Leviathan by Scott Westerfeld

When I picked up this book, I was surprised to find that Scott Westerfeld was the author, because I have been meaning to read his series Uglies for a while now. But when I saw Leviathan, this book jumped the “Must Read” list. I am anything but sorry about this decision.

Leviathan is slightly difficult to categorize because it fits into a number of different genres: young adult, science fiction, historical fiction (is alternate universe history a genre?), to name a few. It tells the story of World War I, which begins with the murder of an Archduke and his wife. But in this version of the story, the war is between the Clankers (who are all about advanced technology) and the Darwinists (who are all about using evolution and DNA splicing to create animals to do what technology does). Prince Aleksander is the heir to the throne but must flee for his life after his parents’ murder because the current ruler of Austria does not want him to inherit. With the help of a few loyal men, he flees his home and goes on the run with only a Stormwalker (a machine that is basically an enormous robot with space for people inside) for protection. Meanwhile, Deryn Sharp (a Darwinist) has always loved flying, thanks to her father who used to take her up in hot air balloons when she was younger. Now she wants to become a pilot (certainly not the lady her mother would like her to be) so she pretends to be a boy and secretly enlists in the air force. Deryn and Aleksander’s paths cross and find that despite being from opposing countries they may have to work together to survive.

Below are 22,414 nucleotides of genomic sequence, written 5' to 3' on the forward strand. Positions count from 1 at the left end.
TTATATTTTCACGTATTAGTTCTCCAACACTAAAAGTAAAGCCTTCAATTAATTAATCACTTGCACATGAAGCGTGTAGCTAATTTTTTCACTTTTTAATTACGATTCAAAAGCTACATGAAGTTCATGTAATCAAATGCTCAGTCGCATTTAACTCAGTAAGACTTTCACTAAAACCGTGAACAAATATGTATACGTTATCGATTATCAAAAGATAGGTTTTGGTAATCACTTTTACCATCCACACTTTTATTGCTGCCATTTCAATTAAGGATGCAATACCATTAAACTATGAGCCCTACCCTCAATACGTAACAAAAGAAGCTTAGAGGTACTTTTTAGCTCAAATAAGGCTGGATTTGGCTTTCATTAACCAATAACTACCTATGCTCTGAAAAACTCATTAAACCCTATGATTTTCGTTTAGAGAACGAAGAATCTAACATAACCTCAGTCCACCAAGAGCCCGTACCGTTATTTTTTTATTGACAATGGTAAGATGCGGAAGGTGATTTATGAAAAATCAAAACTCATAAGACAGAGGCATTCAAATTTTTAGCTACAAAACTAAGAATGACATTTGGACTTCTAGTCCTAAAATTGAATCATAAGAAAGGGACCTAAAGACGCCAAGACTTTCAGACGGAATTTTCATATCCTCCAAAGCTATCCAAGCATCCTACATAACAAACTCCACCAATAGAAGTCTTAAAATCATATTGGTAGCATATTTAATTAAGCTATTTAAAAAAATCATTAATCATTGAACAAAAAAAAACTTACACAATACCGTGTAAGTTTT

This book is one of the most imaginative and creative books I have read in a while. Westerfeld has created two very unique and very specific sides of the war–how the Clankers are piloted for example is a complicated fete of skill and instinct and the Darwinist airships are even more complicated in how they have been created to be self sustaining through interdependence of species–but added even more complex motivations and moral questions. Who do you trust in times of war? Do you keep your promise at the risk of other people? Is the genetic manipulation that the Darwinists do ethical (or just plain gross)?

Sometimes I wanted more description and explanation of how things worked or what they looked like. At times I had a hard time picturing the things being talked about (and the illustrations included were a bit too hazy to really help clarify things). Despite this lack, I really liked the book. Deryn is strong and funny, making her an easy character to root for. Aleksander takes a little bit more time to get used to because he starts out as something of a spoiled prince, but he slowly develops into a trustworthy, noble person who could grow up to be an excellent prince.

The sequel is well set up, with a few mysteries still left unanswered (like who exactly the mysterious and clever female doctor, Dr. Barlow is and why she has been picked up by Deryn’s ship) and there’s a blooming love story to come (how and when will Aleksander find out that Deryn is a girl and how will he react?

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